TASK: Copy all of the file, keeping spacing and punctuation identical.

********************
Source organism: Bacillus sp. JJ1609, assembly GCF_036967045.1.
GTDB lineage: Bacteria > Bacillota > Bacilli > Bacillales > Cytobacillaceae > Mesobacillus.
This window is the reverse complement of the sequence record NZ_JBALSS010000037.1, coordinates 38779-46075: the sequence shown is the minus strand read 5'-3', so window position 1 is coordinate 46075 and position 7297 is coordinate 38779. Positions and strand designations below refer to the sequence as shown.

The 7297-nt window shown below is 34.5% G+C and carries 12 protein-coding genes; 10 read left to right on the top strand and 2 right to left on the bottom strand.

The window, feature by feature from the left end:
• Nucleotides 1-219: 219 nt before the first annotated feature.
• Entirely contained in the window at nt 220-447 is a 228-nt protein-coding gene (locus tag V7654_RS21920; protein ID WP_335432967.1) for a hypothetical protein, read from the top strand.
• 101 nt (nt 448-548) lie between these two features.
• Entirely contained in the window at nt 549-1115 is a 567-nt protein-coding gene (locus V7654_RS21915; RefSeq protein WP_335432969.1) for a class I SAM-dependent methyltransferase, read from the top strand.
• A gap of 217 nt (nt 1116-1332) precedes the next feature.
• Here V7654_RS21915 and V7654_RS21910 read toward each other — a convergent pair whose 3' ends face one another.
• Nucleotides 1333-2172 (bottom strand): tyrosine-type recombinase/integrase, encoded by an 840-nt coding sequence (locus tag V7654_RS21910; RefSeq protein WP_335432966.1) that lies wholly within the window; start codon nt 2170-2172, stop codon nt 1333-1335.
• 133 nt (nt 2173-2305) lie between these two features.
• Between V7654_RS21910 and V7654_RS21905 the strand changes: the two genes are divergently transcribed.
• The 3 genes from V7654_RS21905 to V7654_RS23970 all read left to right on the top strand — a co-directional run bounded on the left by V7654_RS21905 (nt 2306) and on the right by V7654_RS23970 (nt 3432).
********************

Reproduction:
Source organism: Bacillus sp. JJ1609, assembly GCF_036967045.1.
GTDB lineage: Bacteria > Bacillota > Bacilli > Bacillales > Cytobacillaceae > Mesobacillus.
This window is the reverse complement of the sequence record NZ_JBALSS010000037.1, coordinates 38779-46075: the sequence shown is the minus strand read 5'-3', so window position 1 is coordinate 46075 and position 7297 is coordinate 38779. Positions and strand designations below refer to the sequence as shown.

The 7297-nt window shown below is 34.5% G+C and carries 12 protein-coding genes; 10 read left to right on the top strand and 2 right to left on the bottom strand.

The window, feature by feature from the left end:
• Nucleotides 1-219: 219 nt before the first annotated feature.
• Entirely contained in the window at nt 220-447 is a 228-nt protein-coding gene (locus tag V7654_RS21920; protein ID WP_335432967.1) for a hypothetical protein, read from the top strand.
• 101 nt (nt 448-548) lie between these two features.
• Entirely contained in the window at nt 549-1115 is a 567-nt protein-coding gene (locus V7654_RS21915; RefSeq protein WP_335432969.1) for a class I SAM-dependent methyltransferase, read from the top strand.
• A gap of 217 nt (nt 1116-1332) precedes the next feature.
• Here V7654_RS21915 and V7654_RS21910 read toward each other — a convergent pair whose 3' ends face one another.
• Nucleotides 1333-2172 (bottom strand): tyrosine-type recombinase/integrase, encoded by an 840-nt coding sequence (locus tag V7654_RS21910; RefSeq protein WP_335432966.1) that lies wholly within the window; start codon nt 2170-2172, stop codon nt 1333-1335.
• 133 nt (nt 2173-2305) lie between these two features.
• Between V7654_RS21910 and V7654_RS21905 the strand changes: the two genes are divergently transcribed.
• The 3 genes from V7654_RS21905 to V7654_RS23970 all read left to right on the top strand — a co-directional run bounded on the left by V7654_RS21905 (nt 2306) and on the right by V7654_RS23970 (nt 3432).